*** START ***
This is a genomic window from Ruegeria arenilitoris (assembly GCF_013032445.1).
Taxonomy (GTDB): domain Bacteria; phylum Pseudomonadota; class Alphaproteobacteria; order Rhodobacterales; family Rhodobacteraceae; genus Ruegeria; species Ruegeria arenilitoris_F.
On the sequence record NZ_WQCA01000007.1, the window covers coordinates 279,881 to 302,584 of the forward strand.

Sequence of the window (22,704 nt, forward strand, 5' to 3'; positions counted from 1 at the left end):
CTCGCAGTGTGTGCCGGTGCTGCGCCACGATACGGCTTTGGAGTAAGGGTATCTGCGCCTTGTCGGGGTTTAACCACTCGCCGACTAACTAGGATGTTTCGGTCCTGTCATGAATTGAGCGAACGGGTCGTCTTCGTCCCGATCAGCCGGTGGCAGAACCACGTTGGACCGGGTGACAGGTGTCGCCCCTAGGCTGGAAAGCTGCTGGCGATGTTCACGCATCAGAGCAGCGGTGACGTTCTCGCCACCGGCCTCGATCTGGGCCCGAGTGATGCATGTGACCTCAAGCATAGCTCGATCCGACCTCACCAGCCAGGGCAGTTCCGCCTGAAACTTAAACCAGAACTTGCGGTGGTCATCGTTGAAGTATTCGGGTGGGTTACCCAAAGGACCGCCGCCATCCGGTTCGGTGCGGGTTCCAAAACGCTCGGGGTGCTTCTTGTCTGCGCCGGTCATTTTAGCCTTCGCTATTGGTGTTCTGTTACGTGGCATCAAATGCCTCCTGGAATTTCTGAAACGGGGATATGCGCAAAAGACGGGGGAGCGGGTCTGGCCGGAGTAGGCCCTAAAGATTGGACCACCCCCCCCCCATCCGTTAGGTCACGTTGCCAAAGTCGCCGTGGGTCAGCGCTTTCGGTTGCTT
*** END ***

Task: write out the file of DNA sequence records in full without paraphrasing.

This is a genomic window from Ruegeria arenilitoris (assembly GCF_013032445.1).
Taxonomy (GTDB): domain Bacteria; phylum Pseudomonadota; class Alphaproteobacteria; order Rhodobacterales; family Rhodobacteraceae; genus Ruegeria; species Ruegeria arenilitoris_F.
On the sequence record NZ_WQCA01000007.1, the window covers coordinates 279,881 to 302,584 of the forward strand.

Sequence of the window (22,704 nt, forward strand, 5' to 3'; positions counted from 1 at the left end):
CTCGCAGTGTGTGCCGGTGCTGCGCCACGATACGGCTTTGGAGTAAGGGTATCTGCGCCTTGTCGGGGTTTAACCACTCGCCGACTAACTAGGATGTTTCGGTCCTGTCATGAATTGAGCGAACGGGTCGTCTTCGTCCCGATCAGCCGGTGGCAGAACCACGTTGGACCGGGTGACAGGTGTCGCCCCTAGGCTGGAAAGCTGCTGGCGATGTTCACGCATCAGAGCAGCGGTGACGTTCTCGCCACCGGCCTCGATCTGGGCCCGAGTGATGCATGTGACCTCAAGCATAGCTCGATCCGACCTCACCAGCCAGGGCAGTTCCGCCTGAAACTTAAACCAGAACTTGCGGTGGTCATCGTTGAAGTATTCGGGTGGGTTACCCAAAGGACCGCCGCCATCCGGTTCGGTGCGGGTTCCAAAACGCTCGGGGTGCTTCTTGTCTGCGCCGGTCATTTTAGCCTTCGCTATTGGTGTTCTGTTACGTGGCATCAAATGCCTCCTGGAATTTCTGAAACGGGGATATGCGCAAAAGACGGGGGAGCGGGTCTGGCCGGAGTAGGCCCTAAAGATTGGACCACCCCCCCCCCATCCGTTAGGTCACGTTGCCAAAGTCGCCGTGGGTCAGCGCTTTCGGTTGCTT